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Homebuilder Confidence Stabilized in April

Robert M. Siegel & Manuel Gonzalez

On April 15th, the National Association of Home Builders (NAHB) released its National Association of Home Builders/Wells Fargo Housing Market Index (HMI), a widely followed gauge of the outlook for the U.S. housing sector. The report indicates that builder confidence in the market for newly built, single-family homes rose one point to 47 in April from a March reading of 46 (after being revised downward).

Derived from a monthly survey of NAHB’s members that NAHB has been conducting for 30 years, the HMI gauges builder perceptions of current single-family home sales and sales expectations for the next six months as “good,” “fair” or “poor.” The survey also asks builders to rate traffic of prospective buyers as “high to very high,” “average” or “low to very low.” Its result can range between 0 and 100 with any figure over 50 indicating that more builders view sales conditions as good compared with those who view them as poor.

Expectations Improved Slightly for Spring Buying Season Despite Lingering Concerns

The index gauging current sales conditions in April held steady at 51 while the component measuring the traffic of prospective buyers was 32, which also was unchanged. On the cusp of the spring buying season, expectations for future sales rose four points to 57.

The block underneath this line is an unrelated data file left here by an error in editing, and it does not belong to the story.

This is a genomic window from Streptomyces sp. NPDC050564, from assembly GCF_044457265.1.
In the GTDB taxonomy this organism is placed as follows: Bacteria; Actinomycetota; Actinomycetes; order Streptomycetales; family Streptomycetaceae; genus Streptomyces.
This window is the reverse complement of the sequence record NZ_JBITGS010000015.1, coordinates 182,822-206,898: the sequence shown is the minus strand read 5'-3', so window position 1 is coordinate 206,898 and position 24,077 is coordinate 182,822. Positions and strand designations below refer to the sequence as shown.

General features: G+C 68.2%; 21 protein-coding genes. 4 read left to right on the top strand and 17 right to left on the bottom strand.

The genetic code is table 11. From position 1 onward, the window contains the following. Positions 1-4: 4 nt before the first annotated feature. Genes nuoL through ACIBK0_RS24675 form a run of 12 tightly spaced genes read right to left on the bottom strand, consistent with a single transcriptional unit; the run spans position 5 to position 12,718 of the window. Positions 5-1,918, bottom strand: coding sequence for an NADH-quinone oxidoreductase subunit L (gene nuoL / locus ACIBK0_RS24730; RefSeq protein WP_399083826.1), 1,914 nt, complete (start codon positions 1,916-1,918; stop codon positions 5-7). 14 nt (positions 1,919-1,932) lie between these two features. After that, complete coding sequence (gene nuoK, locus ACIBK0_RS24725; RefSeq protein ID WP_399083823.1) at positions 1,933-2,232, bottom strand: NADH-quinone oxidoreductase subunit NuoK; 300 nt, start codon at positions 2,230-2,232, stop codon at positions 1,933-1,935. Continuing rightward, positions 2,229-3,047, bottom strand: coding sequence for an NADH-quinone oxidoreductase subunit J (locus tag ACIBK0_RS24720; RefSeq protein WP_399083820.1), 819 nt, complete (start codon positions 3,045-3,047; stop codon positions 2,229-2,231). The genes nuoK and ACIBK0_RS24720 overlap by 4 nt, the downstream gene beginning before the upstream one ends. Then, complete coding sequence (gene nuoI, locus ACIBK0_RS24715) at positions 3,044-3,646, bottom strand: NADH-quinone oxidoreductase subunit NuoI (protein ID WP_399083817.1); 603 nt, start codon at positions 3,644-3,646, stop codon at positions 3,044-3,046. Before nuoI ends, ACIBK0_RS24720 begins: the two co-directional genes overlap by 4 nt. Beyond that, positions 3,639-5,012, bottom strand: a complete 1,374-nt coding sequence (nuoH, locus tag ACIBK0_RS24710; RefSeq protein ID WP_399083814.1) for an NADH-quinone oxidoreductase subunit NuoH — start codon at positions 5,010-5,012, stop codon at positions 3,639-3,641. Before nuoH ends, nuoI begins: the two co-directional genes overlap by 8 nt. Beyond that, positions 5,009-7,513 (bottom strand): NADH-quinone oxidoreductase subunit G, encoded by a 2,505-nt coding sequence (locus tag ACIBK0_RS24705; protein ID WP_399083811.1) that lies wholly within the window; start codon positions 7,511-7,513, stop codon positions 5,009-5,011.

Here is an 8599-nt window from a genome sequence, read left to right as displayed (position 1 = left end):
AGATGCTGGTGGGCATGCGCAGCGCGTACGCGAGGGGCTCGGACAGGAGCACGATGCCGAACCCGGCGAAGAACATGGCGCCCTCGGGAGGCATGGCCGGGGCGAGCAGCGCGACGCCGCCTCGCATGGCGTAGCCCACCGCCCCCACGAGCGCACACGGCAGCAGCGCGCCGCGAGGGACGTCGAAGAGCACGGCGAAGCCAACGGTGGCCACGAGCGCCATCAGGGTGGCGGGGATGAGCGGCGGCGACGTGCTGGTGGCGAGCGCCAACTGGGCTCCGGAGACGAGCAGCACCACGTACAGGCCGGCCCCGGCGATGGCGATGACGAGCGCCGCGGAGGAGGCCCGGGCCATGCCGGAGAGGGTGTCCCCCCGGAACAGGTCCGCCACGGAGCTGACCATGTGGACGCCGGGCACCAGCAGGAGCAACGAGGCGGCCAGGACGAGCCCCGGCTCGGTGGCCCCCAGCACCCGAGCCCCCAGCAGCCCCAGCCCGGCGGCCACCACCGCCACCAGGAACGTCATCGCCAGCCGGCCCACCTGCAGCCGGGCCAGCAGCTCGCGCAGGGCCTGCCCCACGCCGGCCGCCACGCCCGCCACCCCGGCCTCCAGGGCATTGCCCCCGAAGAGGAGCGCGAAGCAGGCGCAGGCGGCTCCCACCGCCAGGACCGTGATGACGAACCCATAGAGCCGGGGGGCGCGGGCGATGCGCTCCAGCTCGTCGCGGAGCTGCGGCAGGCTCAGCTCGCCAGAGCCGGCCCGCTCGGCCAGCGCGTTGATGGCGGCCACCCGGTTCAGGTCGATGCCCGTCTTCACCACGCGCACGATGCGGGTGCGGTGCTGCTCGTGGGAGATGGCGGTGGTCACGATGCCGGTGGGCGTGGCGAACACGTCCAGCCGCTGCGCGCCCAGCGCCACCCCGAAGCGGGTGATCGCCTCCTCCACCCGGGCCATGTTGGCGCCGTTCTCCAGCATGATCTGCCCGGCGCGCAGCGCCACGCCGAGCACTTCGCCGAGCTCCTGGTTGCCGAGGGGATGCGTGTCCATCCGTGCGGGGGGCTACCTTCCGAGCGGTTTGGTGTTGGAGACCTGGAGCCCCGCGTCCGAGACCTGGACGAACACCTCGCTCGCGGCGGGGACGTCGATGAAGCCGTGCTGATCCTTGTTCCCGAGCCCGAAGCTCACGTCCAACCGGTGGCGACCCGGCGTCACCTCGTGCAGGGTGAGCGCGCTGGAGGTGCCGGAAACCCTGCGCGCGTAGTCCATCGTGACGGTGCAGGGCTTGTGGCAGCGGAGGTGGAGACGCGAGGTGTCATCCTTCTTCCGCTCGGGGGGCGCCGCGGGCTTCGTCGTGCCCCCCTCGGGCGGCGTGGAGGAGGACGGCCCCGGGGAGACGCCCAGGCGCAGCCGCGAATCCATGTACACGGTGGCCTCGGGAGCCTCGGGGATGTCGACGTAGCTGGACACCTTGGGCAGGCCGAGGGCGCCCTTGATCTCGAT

“Builder confidence has been in a holding pattern the past three months,” said NAHB Chairman Kevin Kelly, a homebuilder and developer from Wilmington, DE. “Looking ahead, as the spring home buying season gets into full swing and demand increases, builders are expecting sales prospects to improve in the months ahead.”

While homebuilder sentiment edged up in April, there are still lingering concerns about stiff credit conditions for buyers and tight supply of building lots and labor.

“Headwinds that are holding up a more robust recovery include ongoing tight credit conditions for home buyers and the fact that builders in many markets are facing a limited availability of lots and labor,” NAHB Chief Economist David Crowe said.

The HMI three-month moving average was down in all four regions. The West fell nine points to 51 and the Midwest posted a four-point decline to 49, while the Northeast and South each dropped two points to 33 and 47, respectively.

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